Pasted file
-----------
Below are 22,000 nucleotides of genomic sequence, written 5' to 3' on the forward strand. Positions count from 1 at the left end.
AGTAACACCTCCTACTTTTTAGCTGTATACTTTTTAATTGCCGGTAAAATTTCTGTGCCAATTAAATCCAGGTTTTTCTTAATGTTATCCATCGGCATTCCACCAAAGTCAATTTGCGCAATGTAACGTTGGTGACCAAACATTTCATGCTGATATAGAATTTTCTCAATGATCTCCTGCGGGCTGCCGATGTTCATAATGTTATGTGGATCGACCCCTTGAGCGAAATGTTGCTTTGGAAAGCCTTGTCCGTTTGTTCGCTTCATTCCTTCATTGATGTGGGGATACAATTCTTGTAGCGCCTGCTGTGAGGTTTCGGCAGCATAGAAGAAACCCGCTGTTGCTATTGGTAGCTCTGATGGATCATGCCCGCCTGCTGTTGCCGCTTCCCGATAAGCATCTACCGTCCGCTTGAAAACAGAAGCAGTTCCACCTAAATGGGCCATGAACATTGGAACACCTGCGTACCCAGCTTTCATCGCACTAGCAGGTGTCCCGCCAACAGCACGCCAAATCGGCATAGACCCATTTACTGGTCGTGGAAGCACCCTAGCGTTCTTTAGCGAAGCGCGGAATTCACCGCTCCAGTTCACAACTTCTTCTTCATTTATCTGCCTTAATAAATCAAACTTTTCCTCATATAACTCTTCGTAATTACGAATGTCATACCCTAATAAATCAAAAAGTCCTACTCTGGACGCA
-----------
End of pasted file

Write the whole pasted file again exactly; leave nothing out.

Below are 22,000 nucleotides of genomic sequence, written 5' to 3' on the forward strand. Positions count from 1 at the left end.
AGTAACACCTCCTACTTTTTAGCTGTATACTTTTTAATTGCCGGTAAAATTTCTGTGCCAATTAAATCCAGGTTTTTCTTAATGTTATCCATCGGCATTCCACCAAAGTCAATTTGCGCAATGTAACGTTGGTGACCAAACATTTCATGCTGATATAGAATTTTCTCAATGATCTCCTGCGGGCTGCCGATGTTCATAATGTTATGTGGATCGACCCCTTGAGCGAAATGTTGCTTTGGAAAGCCTTGTCCGTTTGTTCGCTTCATTCCTTCATTGATGTGGGGATACAATTCTTGTAGCGCCTGCTGTGAGGTTTCGGCAGCATAGAAGAAACCCGCTGTTGCTATTGGTAGCTCTGATGGATCATGCCCGCCTGCTGTTGCCGCTTCCCGATAAGCATCTACCGTCCGCTTGAAAACAGAAGCAGTTCCACCTAAATGGGCCATGAACATTGGAACACCTGCGTACCCAGCTTTCATCGCACTAGCAGGTGTCCCGCCAACAGCACGCCAAATCGGCATAGACCCATTTACTGGTCGTGGAAGCACCCTAGCGTTCTTTAGCGAAGCGCGGAATTCACCGCTCCAGTTCACAACTTCTTCTTCATTTATCTGCCTTAATAAATCAAACTTTTCCTCATATAACTCTTCGTAATTACGAATGTCATACCCTAATAAATCAAAAAGTCCTACTCTGGACGCA